Steve Wozniak, who co-founded Apple with the late Steve Jobs, revealed his fondness for Australia and said he hopes to become a citizen.
Steve Wozniak, co-founder of Apple Photo: REUTERS
"I actually like this country and want to become a citizen," he told the Australian Financial Review, saying he was particularly impressed with plans to roll out a national broadband network across the country.
Wozniak, who quit Apple in 1987 after 12 years, told local radio in Brisbane last week that he enjoyed his regular visits to Australia.
"I am... on the way to become an Australian citizen, that's a littlenown fact," he told station 4BC after queuing up to buy the new generation iPhone 5.
"It turns out that I get to keep my American citizenship," he added.
"I intend, you know who knows what will follow through in the next five years, I intend to call myself an Australian and feel an Australian, and study the history and become, you know, as much of a real citizen here as I can."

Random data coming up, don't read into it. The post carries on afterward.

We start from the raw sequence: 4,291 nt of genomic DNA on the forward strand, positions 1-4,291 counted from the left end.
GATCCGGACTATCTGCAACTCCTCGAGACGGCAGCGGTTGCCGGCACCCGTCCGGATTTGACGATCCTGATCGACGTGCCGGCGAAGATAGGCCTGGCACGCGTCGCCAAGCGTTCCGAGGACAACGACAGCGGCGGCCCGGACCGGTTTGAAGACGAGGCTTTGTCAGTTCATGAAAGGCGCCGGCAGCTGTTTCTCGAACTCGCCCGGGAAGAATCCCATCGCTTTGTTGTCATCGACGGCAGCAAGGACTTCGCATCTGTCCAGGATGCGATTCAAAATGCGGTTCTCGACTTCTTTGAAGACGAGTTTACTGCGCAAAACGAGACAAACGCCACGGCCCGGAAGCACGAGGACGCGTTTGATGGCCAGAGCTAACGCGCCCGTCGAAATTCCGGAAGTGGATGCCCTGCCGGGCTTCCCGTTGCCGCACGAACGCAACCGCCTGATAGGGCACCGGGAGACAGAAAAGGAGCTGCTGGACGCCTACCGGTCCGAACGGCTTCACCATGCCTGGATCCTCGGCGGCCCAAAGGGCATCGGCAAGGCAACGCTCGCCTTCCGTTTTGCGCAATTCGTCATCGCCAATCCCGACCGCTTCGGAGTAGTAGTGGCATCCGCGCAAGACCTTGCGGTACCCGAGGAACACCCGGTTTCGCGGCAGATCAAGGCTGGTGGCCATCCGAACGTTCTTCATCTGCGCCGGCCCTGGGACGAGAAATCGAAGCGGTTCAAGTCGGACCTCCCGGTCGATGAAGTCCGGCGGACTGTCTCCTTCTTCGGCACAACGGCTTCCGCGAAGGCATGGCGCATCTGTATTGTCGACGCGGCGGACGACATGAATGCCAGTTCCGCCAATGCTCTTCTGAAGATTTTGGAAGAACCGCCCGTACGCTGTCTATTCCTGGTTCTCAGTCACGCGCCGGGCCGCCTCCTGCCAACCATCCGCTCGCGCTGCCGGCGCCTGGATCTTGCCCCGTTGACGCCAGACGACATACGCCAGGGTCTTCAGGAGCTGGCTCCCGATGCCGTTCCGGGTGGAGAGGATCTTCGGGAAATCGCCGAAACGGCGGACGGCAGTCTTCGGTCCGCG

In the interview with the Financial Review, Wozniak said the national broadband network was one of the reasons he wants to become a citizen.
Australia's ambitious Aus$35.9 billion ($37.4 billion) National Broadband Network (NBN) aims to connect all Australians to superfast Internet by 2021 in a move the government hopes will transform the country's economy.
Wozniak said his home in California was not connected to a broadband service and there was no "political idea" to bring it to everyone in the United States.
"There's only one set of wires to be on and I'm not going to pull strings to get them to do something special for me," he said.
Under the NBN scheme, 93 per cent of homes, schools and businesses will be linked by fibre optic while those in more remote regions of the vast nation will receive their service by fixed wireless and satellite technologies.